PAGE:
Please sign my Guestbook and leave feedback

Recent Additions

Nassington (Northants)

East Brent (Somerset)

Great Gonerby (Lincolnshire)

Kirkburn (Yorkshire)

Langtoft (Yorkshire)

Cowlam (Yorkshire)

North Grimston (Yorkshire) and St Simeon Stylites (Syria!)

Kirkdale (Yorkshire) - revised

Wootton Wawen (Warwickshire)

Beckford (Worcestershire)

Wareham (Dorset)

Melbury Bubb (Dorset)

Morcott (Rutland) - revised

Melbury Bubb

Dedication : St Mary   Simon Jenkins: Excluded                                               Principal Features : C10 Anglo-Saxon Font; Rustic Simplicity

You won’t find this remote village church in any of the big Church gazetteers; but you will find it in any self-respecting book about Anglo-Saxon architecture. Melbury Bubb’s c10 Anglo-Saxon font makes it the epitome of what I call the “single treasure church”.

The church’s lack of pretension is extraordinary. It is still lit by oil lamps and heated by a coal fired stove in the nave!

There is little documented about this church. We know the perpendicular style south tower was added in 1474 but the rest was rebuilt in 1854. The tower is curiously disproportionate to the size of the rest of the church.

You might surmise that there was a church in Anglo-Saxon times and you could be right; but it would certainly have been made of wood and all vestiges have gone. The “Bubb” in the placename might refer to a local Anglo-Saxon lord named “Bubba” but, again, nobody knows.

Don’t be fooled by the presence of the Anglo-Saxon font. It is a wonderful piece of sculpture but it seems to have been carved out of the upturned base of an Anglo-Saxon cross. It is quite likely, therefore, there was originally a preaching cross here rather than an Anglo-Saxon church.

The design around it is a frieze of animals: a stag, a wolf, a lion, and a

couple of smaller animals intertwined. One of these appears to be a dolphin. In their book “A Guide to Anglo-Saxon Sites”, Nigel and Mary Kerr suggest “the curving bodies of the beasts owe something to Scandinavian styles, but the relief carving and well-formed bodies are more akin to earlier Northumbrian work”.

Well-preserved as this relic is, it must be said that it is not very easy to discern the design. This is, remember, a converted cross shaft so its circumference is not very big and the design, therefore, wrapped tightly around it. And it’s upside down! And there are no electric lights!

So, that’s it really. A single treasure church buried in the wilds of a rarely-visited Dorset village. Obscure it might be, but this church is clearly loved by those who care for it and it deserves your visit.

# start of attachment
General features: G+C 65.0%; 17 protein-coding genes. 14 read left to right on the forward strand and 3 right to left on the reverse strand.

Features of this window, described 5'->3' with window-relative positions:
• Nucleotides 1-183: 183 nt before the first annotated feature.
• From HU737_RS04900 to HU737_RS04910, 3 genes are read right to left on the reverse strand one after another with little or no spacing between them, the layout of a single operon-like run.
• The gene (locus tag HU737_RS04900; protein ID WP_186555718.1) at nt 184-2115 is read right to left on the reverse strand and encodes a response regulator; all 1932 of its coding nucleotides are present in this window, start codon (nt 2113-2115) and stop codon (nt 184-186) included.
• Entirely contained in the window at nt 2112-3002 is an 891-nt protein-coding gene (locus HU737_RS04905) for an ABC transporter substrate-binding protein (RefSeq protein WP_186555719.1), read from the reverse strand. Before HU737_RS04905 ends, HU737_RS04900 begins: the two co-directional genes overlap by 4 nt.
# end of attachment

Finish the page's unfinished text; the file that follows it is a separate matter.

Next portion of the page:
The west (left) and east (right) ends of the church. There is a blocked west door that presumably was the original entrance before the tower was added in 1474 and which now provided the entrance to the church.

Left: The chancel with its caved reredos and two rather odd faux niches with relief carvings. Right: Looking towards the west end with its blocked west door.

Left: Looking towards the east. Note the waggon roof, more common in nearby Devon and Cornwall. Right: The south door and porch accessed via the tower. This is a very unsophisticated doorway so I wondered whether it was here before the tower was built to engulf it. The tower’s own south door is similarly crude, however, so probably the south door was after all a 1474 replacement for the now-blocked west door.

Left: The porch roof is adorned by some pretty unpainted bosses. I thought the roses might be Tudor roses but Henry VII didn’t grab the crown until 1485 so that would be impossible - unless the dating of the tower is incorrect. Right: A row of four oil lamps on the south wall.

The Font

So now to the reason Melbury Bubb is worth going out of your way to see - the font. Its tight circumference and the fact that it is inverted - not to mention the lack of light! - make the complete outline quite hard to discern. So I have taken the liberty of reproducing the diagram on the church wall. There are few descriptions of what these animals are meant to be and I have to say that I can’t reconcile what I see with those descriptions anyway! That on the right might well be a stag as claimed owing to its “antlers but you would have to say that those are the only clues. So how are we to be sure of any of the others? Perhaps the figure second left is supposed to be a lion due to the possibility of its having a mane but even that is pushing things. And what of the rather benign looking creature second right?

Two Views of the Font

Even having taken what seemed like copious quantities of photographs of the font it is still difficult to piece together a full view if it. To make thinks easier I have inverted the pictures.

These two pictures equate to the left hand side of the line drawing above. Left: A small creature inserts his beak into the mouth of one of the four larger animals. To the left you can see the head of the stag that it is on the extreme right of the line drawing. Right: The hind quarters and tail of the large animal in the left hand picture and those of the lion (?) to the right of him.

Left: The full body of the left-most figure. Right: At the centre of the design a bird-like figure is shown between the heads of two creatures. The left hand one is the “lion” and the right had one is the peaceable-looking figure second from the right in the line diagram.

From the right hand side of the line drawing, a dolphin-like figure grasps a tendril or vine stem in his beak. His own tail is tangled below him. To his right is the “stag” figure.


In Thomas Hardy’s “The Woodlanders”, Melbury Bubb is called “Little Hintock”